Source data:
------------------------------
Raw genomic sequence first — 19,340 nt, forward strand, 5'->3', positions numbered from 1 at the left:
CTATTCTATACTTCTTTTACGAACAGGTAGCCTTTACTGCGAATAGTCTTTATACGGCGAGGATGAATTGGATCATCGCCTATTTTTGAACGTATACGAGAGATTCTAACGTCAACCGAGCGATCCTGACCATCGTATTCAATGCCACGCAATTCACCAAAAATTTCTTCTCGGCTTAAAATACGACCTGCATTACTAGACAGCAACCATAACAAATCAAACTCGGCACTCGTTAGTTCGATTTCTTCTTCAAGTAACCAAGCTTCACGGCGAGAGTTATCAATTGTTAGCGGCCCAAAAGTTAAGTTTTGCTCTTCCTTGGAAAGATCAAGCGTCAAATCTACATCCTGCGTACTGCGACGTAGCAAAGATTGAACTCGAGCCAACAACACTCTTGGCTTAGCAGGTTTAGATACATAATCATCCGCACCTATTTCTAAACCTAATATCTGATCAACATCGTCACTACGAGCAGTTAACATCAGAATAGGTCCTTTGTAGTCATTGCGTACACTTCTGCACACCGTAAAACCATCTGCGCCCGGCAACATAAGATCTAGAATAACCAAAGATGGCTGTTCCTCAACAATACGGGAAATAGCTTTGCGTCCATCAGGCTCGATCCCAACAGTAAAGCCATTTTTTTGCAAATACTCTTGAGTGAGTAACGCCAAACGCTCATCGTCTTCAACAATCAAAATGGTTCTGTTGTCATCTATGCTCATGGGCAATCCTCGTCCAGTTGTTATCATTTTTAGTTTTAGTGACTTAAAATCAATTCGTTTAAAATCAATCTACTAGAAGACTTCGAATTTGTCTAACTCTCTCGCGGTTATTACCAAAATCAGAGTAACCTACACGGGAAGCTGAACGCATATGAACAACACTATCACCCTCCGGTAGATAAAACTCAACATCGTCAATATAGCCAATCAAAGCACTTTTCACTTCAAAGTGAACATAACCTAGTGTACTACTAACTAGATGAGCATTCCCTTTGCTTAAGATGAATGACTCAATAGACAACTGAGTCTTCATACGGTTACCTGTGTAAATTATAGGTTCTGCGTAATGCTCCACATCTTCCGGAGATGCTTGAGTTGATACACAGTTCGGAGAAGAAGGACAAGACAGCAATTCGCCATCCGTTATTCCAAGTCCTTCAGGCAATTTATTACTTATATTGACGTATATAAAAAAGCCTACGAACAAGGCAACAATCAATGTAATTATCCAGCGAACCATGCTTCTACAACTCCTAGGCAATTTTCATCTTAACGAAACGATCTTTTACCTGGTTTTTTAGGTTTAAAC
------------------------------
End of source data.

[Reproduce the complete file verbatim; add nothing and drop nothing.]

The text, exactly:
Raw genomic sequence first — 19,340 nt, forward strand, 5'->3', positions numbered from 1 at the left:
CTATTCTATACTTCTTTTACGAACAGGTAGCCTTTACTGCGAATAGTCTTTATACGGCGAGGATGAATTGGATCATCGCCTATTTTTGAACGTATACGAGAGATTCTAACGTCAACCGAGCGATCCTGACCATCGTATTCAATGCCACGCAATTCACCAAAAATTTCTTCTCGGCTTAAAATACGACCTGCATTACTAGACAGCAACCATAACAAATCAAACTCGGCACTCGTTAGTTCGATTTCTTCTTCAAGTAACCAAGCTTCACGGCGAGAGTTATCAATTGTTAGCGGCCCAAAAGTTAAGTTTTGCTCTTCCTTGGAAAGATCAAGCGTCAAATCTACATCCTGCGTACTGCGACGTAGCAAAGATTGAACTCGAGCCAACAACACTCTTGGCTTAGCAGGTTTAGATACATAATCATCCGCACCTATTTCTAAACCTAATATCTGATCAACATCGTCACTACGAGCAGTTAACATCAGAATAGGTCCTTTGTAGTCATTGCGTACACTTCTGCACACCGTAAAACCATCTGCGCCCGGCAACATAAGATCTAGAATAACCAAAGATGGCTGTTCCTCAACAATACGGGAAATAGCTTTGCGTCCATCAGGCTCGATCCCAACAGTAAAGCCATTTTTTTGCAAATACTCTTGAGTGAGTAACGCCAAACGCTCATCGTCTTCAACAATCAAAATGGTTCTGTTGTCATCTATGCTCATGGGCAATCCTCGTCCAGTTGTTATCATTTTTAGTTTTAGTGACTTAAAATCAATTCGTTTAAAATCAATCTACTAGAAGACTTCGAATTTGTCTAACTCTCTCGCGGTTATTACCAAAATCAGAGTAACCTACACGGGAAGCTGAACGCATATGAACAACACTATCACCCTCCGGTAGATAAAACTCAACATCGTCAATATAGCCAATCAAAGCACTTTTCACTTCAAAGTGAACATAACCTAGTGTACTACTAACTAGATGAGCATTCCCTTTGCTTAAGATGAATGACTCAATAGACAACTGAGTCTTCATACGGTTACCTGTGTAAATTATAGGTTCTGCGTAATGCTCCACATCTTCCGGAGATGCTTGAGTTGATACACAGTTCGGAGAAGAAGGACAAGACAGCAATTCGCCATCCGTTATTCCAAGTCCTTCAGGCAATTTATTACTTATATTGACGTATATAAAAAAGCCTACGAACAAGGCAACAATCAATGTAATTATCCAGCGAACCATGCTTCTACAACTCCTAGGCAATTTTCATCTTAACGAAACGATCTTTTACCTGGTTTTTTAGGTTTAAAC